Welcome to our online photo album!
We treasure every journey we made, and that's the main reason we put up this webpage to share with you.
So often we thought that we have travelled enough. Yet whenever we thought of those breathtaking sceneries, interesting wildlife, friendly locals and travelers who helped us for no reasons, we want to travel again! Equally there are lonely and miserable moments on the road, nevertheless the happy ones keep us going.
Hope you enjoy and thanks for your visit. Keep itchy feet and safe travel!
Sharon & Jochen
My first visit to Singapore was in 1996. I couldn’t really remember anything except a bit of Sentosa. Never have I found this place appealing nor had I ever thought about living here. Nevertheless the opportunity of experiencing life in Singapore did excited us.
This is the place where I picked up my favorite sport tennis again, was keen on learning more about photography and Lightroom, dreamed to be become a travel writer, and got a taste of oil/acrylic painting. Apparently I have no gift in any of these. Yet search is privilege, found is luck and a lot of hard work.
On arrival the playful long-tailed macaque monkeys were already at the beach of Bako National Park welcoming us! Er, no…they were indeed having crabs for breakfast.
Shortly before leaving Singapore, we spontaneously booked a flight to Kuching, East Malaysia without much planning.
Kuching, the capital of Sarawak, also known as “Cat” city from direct translation, has indeed nothing to do with cats but is a good base to make day trips to the national parks in the region.
There are altogether five national parks (Bako, Gunung Gading, Kubah, Tanjung Datu and Talang Satang), three national reserves (Wind Cave, Sama Jaya, Semenggoh), and two wildlife sanctuaries (Samunsam, Pulau Tukong).
We picked the most visited one, Bako National Park, because we wanted to see the Proboscis …
We took the train to Hotaka and after walking about 30 minutes, we reached the biggest wasabi farm – Daio – in Japan and tasted the best soft ice cream ever. I had to take two. It retains the refreshing taste of wasabi but no burning sensation at all. I couldn’t find it again in the rest of the trip. They even sold wasabi beer.
Starting from Edo (Tokyo) and ending in Kyoto via Kiso Valley, Nakasendo was one of the oldest roads made in Japan’s Edo Period. The section we chose is about 10 km – a good day walk – and passes two well-preserved old towns Magome and Tsumago in Kisoji.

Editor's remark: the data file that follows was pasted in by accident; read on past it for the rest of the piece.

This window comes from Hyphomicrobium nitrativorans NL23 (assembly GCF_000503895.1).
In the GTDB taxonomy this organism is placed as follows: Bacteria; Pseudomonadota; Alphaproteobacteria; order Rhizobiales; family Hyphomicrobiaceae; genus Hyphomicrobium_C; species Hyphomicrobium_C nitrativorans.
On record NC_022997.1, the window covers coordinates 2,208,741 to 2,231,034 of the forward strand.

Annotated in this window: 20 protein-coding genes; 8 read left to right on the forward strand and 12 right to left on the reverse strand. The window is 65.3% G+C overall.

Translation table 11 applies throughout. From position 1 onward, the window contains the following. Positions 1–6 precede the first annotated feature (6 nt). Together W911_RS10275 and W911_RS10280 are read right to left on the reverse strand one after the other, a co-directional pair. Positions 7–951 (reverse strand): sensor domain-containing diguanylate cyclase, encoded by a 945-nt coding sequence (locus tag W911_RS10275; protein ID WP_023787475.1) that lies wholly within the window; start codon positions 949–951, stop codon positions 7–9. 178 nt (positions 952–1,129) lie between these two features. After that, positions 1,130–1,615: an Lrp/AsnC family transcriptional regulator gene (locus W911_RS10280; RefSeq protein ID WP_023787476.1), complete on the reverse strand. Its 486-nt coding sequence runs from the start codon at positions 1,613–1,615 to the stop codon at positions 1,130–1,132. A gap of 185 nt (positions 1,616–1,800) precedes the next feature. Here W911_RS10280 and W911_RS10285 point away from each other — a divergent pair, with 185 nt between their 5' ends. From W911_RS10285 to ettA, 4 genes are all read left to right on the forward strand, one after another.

When I got to know that tsuyu, the rainy season in Japan, started on the 16th June this year, I felt similar to an anonymous writer’s thoughts on the Asahi Shimbun, “Getting wet at this time of the year is not a bad thing”, so long as it does not cause any serious damage or delay.
Rain is very important for country like Japan with so many rice fields. Two days later we were on our way to Koyasan. As accurate as ancient prediction, it did rain. Except for the unpleasant damp, visiting those shrines and temples in the rain actually gives an extra mystical mood. Describe this further.
Taking the train and later cable car from Kyoto, we arrived Koyasan at …
Experiencing life at Kelong in Palau Sibu, Malaysia
After about half an hour on the speedboat from jetty Tanjong Leman, Johor, Malaysia, a primitive yet picturesque village appeared in the middle of the sea, before my eyes. Time for snapping photos.
This type of sea village is called a “Kelong”. Kelong, a Malay word, is an offshore platform built by the fishermen primarily for fishing. They can be found mainly in Indonesia, Malaysia, and The Philippines. Fishermen and their families live here.
For the past 10-15 years the area of Palau Sibu has been overfished and I can hardly see any fishermen for mass-fishing around. Kelong families transformed their places into “sea resorts” attracting mainly anglers.
The price for renting equipment is very reasonable. …
When we were travelling in Norway a friend of mine said: “It looks so much like New Zealand.” NZ actually reminded me more of Denmark – the empty beaches, sea breeze, little villages. But there are volcanoes, geyser and crater lakes here. We met many nice Kiwis, the people, but no luck to see a single shy Kiwi, the bird, in nature. And I miss those tender and succulent lamb steaks – “well done” really means well done.
After spending a white christmas in Germany, we came back to Singapore, had a few days rest and headed to Thailand for new year’s eve. It’s our first time visiting this country except Bangkok. We planned to travel from Phuket up to Chiang Mai but 2.5 weeks was not enough for that. I hope to make another trip to Chiang Mai within this year.
Tips and highlights:
I will not forget the New Year’s eve at Kata beach. Lanterns and fireworks were right in front of me. It was pretty loud, though. We stayed at Kata Noi beach, one of the beaches at the very south of Phuket. But if you like partying, I would recommend you to stay at Patong beach cos it is packed with pubs, bars, hotels… like another Majorca.
Phuket town itself got …